Christopher Hood and Ruth Dixon consider why we should care about government administration costs, and call for greater transparency in the reporting of such costs. This article picks up on themes explored in their book, A Government that Worked Better and Cost Less? which recently won the Political Studies Association’s 2016 W.J.M. Mackenzie Book Prize.
High Stakes, Big Claims
Every UK government at least since that of Margaret Thatcher over three decades ago has made much of its efforts to bear down on the costs of running government. Why? Just as those who give to charity want to see as much as possible of their money go to the intended beneficiaries rather than chief executives’ salaries, and investors in companies want to see overhead and administration costs kept down, elected politicians want to show voters that they are running a tight ship.
Especially in times of austerity, they want to demonstrate that as much as possible of the taxpayers’ hard-earned cash goes directly on ‘programme’ activity (such as health care, teaching, policing) and as little as possible on ‘administration costs.’ That is what political scientists call a ‘competency’ or ‘valence’ issue, meaning that political parties have an incentive to prove their ability to contain such costs irrespective of their different policy positions on other issues. The Conservative-Liberal Democrat coalition of 2010-15 announced particularly dramatic ambitions to cut government administration costs by a third in five years (and indeed to cut the cost of politics as well). So what can we say about what the outcome of such efforts?
Broadly the picture seems to be that over the past thirty years, the results of efforts to rein in administration costs in UK central government were at best modest as long as governments stuck to a fairly consistent definition of what counted as administration costs. But over the past decade or so more impressive-seeming results have gone along with radical and non-transparent redefinitions of who or what counts as ‘administration,’ so that it has become effectively impossible to distinguish the effect of moving the goalposts from the quality of management.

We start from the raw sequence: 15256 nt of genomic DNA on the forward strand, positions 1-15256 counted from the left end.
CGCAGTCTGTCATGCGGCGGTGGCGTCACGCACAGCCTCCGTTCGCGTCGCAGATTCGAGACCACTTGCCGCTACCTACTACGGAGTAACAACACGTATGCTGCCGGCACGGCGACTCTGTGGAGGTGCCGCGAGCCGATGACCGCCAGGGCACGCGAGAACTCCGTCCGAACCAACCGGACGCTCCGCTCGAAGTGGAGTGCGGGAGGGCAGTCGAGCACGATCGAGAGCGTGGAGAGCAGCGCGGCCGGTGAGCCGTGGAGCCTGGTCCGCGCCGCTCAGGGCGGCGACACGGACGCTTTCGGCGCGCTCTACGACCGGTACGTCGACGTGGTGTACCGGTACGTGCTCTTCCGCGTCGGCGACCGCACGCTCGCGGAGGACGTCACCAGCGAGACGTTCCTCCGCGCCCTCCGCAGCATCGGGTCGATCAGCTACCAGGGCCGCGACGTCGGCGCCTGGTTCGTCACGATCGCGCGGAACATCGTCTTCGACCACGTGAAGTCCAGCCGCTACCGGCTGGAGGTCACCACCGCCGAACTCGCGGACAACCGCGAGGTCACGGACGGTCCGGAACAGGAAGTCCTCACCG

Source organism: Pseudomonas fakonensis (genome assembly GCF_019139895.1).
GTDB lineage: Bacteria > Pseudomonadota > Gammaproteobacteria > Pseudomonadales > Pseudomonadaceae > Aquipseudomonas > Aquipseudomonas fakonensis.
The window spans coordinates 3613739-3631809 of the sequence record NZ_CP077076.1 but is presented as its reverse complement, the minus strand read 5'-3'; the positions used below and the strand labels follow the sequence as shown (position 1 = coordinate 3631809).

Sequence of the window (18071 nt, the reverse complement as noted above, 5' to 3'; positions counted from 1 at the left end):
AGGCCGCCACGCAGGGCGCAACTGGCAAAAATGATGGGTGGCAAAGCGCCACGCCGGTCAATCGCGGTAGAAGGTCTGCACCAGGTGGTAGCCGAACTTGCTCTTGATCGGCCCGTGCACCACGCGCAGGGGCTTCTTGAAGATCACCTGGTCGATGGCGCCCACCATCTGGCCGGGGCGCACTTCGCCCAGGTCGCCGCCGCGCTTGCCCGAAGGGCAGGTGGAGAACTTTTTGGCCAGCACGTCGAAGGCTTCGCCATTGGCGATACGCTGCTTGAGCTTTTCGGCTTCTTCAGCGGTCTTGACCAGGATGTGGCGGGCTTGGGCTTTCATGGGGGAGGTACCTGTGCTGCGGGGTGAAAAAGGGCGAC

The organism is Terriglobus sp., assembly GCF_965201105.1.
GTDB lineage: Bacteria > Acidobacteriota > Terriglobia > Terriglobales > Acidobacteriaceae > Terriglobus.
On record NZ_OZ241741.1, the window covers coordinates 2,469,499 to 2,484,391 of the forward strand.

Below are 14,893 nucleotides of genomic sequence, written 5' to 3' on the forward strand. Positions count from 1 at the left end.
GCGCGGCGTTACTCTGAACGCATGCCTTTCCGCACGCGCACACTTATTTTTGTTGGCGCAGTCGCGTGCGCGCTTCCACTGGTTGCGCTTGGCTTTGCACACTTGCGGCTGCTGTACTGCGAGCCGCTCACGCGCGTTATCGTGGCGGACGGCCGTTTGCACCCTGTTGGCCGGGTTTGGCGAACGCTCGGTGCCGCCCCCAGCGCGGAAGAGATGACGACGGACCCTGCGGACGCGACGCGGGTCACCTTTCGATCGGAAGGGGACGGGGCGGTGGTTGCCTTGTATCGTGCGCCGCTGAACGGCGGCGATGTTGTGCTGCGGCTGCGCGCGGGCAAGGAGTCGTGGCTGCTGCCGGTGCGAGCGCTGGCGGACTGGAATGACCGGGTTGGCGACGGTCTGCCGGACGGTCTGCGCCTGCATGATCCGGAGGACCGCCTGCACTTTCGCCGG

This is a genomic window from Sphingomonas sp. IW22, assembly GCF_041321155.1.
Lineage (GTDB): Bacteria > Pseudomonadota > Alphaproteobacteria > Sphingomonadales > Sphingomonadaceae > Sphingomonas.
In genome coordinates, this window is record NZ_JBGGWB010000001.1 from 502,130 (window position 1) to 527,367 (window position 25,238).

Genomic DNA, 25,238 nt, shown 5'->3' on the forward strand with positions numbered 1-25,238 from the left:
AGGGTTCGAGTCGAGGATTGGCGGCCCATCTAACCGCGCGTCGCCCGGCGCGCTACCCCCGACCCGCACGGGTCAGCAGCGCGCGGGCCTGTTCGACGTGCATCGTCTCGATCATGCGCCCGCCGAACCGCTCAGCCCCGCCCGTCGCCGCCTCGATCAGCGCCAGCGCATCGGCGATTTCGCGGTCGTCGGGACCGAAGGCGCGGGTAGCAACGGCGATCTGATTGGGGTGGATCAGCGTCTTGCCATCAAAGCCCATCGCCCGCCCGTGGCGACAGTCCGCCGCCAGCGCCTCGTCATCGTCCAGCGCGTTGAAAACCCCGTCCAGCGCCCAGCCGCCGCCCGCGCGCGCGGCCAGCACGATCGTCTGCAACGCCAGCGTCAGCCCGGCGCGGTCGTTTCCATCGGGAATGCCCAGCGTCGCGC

What lies behind those redefinitions is the fact that, despite the beguiling analogies with overhead costs in charities or business firms, the point at which ‘administration costs’ begin and ‘programme costs’ end in government is fundamentally ambiguous. Should ‘administration costs’ be equated (as they used to be) with the costs of employing civil servants and running government offices as distinct from the money paid out in grants, government contracts or welfare benefits? Or should we try to decide who within the public service is to be counted as an ‘administrator’ (whatever that term means) and who is not? The first approach is undoubtedly crude, while the second unavoidably involves deeply contestable angels-on-the-head-of-pin judgements. For example, if we had to fit the monarchy into this accounting dichotomy, should we count the Queen as an ‘administrator,’ a ‘service deliverer,’ both, or neither?
Administration or ‘running costs’ as they were then called, were introduced in the 1980s to give government departments more flexibility in determining staffing levels and to make them responsible for the costs of services previously provided centrally. The definitions remained fairly stable until in 2004 an efficiency review conducted by Sir Peter Gershon led to the reclassification of a large number of civil servants (mainly prisons, courts, and immigration staff) out of administration costs. Since then, it has not been clear how many staff are included in administration costs, and neither has the total civil service pay bill been officially reported since that date.
In 2011, administration costs underwent another major redefinition. For the first time, non-departmental public bodies (NDPBs or ‘quangos’) were brought into administration costs. Figure 1 shows that the effect of that change was to increase the costs reported for the financial year 2008-09 from £16 billion (as reported in Public Expenditure Statistical Analyses (PESA) 2010 under the old definitions) to £22 billion (in PESA 2011). These changes meant that, for the first time, staff who were not civil servants were included in administration costs.